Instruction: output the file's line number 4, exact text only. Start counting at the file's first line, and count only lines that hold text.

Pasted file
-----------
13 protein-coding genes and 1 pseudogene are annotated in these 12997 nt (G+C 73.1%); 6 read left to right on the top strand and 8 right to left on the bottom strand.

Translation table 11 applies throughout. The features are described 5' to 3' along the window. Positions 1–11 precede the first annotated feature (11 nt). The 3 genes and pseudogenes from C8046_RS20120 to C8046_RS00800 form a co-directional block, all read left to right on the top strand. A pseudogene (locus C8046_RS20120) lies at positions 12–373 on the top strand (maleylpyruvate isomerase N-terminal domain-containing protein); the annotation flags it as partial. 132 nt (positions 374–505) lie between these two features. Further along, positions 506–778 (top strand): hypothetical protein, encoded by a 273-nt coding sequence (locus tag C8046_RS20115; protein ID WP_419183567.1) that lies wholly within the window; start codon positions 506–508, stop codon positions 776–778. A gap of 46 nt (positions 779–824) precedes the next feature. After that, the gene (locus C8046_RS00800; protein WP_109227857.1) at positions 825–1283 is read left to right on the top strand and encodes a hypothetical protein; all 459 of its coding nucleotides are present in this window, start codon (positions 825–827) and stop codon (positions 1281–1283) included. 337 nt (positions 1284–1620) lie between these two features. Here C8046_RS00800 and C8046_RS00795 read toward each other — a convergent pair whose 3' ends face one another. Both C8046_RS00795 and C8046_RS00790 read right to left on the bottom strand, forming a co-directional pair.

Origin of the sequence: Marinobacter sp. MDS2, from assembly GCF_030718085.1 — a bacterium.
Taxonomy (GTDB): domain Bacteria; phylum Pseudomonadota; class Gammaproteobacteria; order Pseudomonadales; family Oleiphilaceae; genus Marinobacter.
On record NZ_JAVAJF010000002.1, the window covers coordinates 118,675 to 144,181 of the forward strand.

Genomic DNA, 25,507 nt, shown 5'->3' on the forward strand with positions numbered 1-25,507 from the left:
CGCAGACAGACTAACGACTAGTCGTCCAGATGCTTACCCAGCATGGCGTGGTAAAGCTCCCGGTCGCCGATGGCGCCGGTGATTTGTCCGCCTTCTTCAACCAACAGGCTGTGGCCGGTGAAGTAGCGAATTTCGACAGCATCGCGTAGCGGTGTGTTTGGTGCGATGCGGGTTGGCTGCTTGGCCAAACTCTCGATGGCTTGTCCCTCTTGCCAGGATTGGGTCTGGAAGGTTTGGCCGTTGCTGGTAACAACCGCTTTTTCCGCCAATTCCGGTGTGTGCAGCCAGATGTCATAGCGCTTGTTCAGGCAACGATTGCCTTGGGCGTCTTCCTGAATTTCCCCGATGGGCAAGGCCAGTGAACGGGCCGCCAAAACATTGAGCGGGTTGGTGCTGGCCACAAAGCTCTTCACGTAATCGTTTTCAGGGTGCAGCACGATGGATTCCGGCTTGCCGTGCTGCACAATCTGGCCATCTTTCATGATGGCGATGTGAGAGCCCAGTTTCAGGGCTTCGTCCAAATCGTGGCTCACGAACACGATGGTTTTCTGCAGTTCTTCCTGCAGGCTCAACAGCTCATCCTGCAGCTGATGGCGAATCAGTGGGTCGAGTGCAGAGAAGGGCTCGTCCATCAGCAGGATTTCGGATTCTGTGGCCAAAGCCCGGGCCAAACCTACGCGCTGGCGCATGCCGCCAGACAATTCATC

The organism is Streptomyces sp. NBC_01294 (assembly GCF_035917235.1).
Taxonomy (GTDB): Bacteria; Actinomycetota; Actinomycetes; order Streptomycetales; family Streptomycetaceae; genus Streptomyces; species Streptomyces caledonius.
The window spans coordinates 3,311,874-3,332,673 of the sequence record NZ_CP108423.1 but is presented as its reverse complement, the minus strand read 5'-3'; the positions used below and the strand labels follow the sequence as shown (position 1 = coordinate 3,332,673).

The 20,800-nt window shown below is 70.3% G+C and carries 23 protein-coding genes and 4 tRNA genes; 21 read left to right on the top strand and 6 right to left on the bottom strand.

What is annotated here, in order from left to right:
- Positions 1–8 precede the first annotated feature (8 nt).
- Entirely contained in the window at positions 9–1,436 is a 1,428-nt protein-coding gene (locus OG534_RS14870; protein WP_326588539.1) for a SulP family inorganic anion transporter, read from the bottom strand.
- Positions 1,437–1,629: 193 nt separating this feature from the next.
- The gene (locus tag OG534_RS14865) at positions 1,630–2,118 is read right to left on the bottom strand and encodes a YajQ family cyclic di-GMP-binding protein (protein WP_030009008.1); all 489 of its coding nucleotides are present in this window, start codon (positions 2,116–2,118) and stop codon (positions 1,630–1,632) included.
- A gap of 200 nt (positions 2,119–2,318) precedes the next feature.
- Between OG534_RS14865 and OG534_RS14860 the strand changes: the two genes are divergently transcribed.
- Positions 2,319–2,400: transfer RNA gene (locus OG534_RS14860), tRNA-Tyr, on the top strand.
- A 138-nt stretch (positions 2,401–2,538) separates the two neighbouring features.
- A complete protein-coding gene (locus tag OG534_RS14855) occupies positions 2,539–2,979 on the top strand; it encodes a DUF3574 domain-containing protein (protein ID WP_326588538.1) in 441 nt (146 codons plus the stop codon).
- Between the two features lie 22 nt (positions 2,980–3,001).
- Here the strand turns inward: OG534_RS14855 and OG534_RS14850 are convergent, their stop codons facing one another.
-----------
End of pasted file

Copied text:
Taxonomy (GTDB): domain Bacteria; phylum Pseudomonadota; class Gammaproteobacteria; order Pseudomonadales; family Oleiphilaceae; genus Marinobacter.